One of my favorite examples of a surprising result from an emergent system is an experiment that utilized a genetic algorithm to solve a sorting problem on a FPGA chip. The hope was to arrive at the best (minimal) solution to the sorting problem faster and with more confidence than a human could. The actual result was that the genetic algorithm found a solution that was better than what theory said was even possible!
How did that happen? It turned out that the models humans used and programmed into computer simulations were not in fact complete. They are based in theoretical simplifications that do not fully describe the physical world, in which nature is not limited to the ‘1’s and ‘0’s of electrical theory, in which nature could take advantage of the minute electromagnetic coupling of electrical components packed tightly into a silicon ship, in which higher order effects not considered by models could be utilized to solve the problem.
By physically wiring an infinitely reprogrammable Xilinx XC6216 FPGA chip to allow the genetic algorithm to use a physical board — instead of a computer simulation of the board — the algorithm arrived at a solution that used fewer steps and fewer gates than the best solution previously offered by theory.
“What is downright scary is this: the FPGA only used 32 of its 100 available logic gates to achieve its task, and when scientists attempted to back-engineer the algorithm of the circuit, they found that some of the working gates were not even connected to the rest through normal wiring. Yet these gates were still crucial to the functionality of the circuit. This means, according to Thompson, that either electromagnetic coupling or the radio waves between components made them affect each other in ways which the scientists could not discern (Taubes 1997).”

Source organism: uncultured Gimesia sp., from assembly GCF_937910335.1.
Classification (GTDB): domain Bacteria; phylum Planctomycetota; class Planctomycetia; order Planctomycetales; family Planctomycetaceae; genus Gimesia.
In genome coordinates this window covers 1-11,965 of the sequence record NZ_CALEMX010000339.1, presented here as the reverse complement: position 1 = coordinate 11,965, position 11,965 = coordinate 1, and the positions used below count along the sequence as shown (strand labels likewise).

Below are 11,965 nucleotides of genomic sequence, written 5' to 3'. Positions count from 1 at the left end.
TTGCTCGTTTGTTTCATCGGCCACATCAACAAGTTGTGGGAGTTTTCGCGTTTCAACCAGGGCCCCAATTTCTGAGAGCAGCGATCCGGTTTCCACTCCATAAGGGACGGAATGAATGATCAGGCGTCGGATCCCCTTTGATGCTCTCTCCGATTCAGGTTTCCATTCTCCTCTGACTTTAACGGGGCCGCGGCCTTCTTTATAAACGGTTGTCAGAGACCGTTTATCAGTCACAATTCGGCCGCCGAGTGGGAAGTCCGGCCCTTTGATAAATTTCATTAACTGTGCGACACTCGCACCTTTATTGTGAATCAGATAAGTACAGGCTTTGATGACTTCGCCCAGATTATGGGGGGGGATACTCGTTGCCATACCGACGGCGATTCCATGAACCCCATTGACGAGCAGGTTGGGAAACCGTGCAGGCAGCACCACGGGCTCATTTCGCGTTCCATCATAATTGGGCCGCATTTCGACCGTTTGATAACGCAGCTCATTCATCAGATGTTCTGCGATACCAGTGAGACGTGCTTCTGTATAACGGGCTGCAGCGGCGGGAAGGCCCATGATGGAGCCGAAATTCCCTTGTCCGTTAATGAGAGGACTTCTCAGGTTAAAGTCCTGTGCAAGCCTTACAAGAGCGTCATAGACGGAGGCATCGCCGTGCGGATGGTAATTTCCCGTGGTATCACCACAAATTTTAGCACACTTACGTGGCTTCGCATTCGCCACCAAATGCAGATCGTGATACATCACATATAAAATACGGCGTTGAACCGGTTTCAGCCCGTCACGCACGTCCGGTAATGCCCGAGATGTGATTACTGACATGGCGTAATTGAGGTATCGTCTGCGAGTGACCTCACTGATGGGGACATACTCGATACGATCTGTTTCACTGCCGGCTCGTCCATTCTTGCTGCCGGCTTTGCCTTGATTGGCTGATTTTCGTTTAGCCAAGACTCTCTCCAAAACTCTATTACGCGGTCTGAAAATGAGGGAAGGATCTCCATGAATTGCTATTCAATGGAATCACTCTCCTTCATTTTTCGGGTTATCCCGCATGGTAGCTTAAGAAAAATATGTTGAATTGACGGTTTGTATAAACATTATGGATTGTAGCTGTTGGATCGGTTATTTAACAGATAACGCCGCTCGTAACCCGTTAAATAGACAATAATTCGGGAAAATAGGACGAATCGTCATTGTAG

The structure of the genetic solution discarded the need for models or theory and was allowed to experiment with actual physical properties. All that was needed were rules that allowed better solutions to survive in each generation until the optimal result was achieved.
Not all problems are suitable for such an evolutionary approach; it is often impractical even when it does work. But what appeals to me is the idea that we can do what nature does. We can use simple rules to find an amazingly efficient solutions to a problem, without understanding how that solution really works. Not far in the future, the world might be full of algorithmic solutions as diverse and amazing to a computer scientist as the animals of the world are to a zoologist.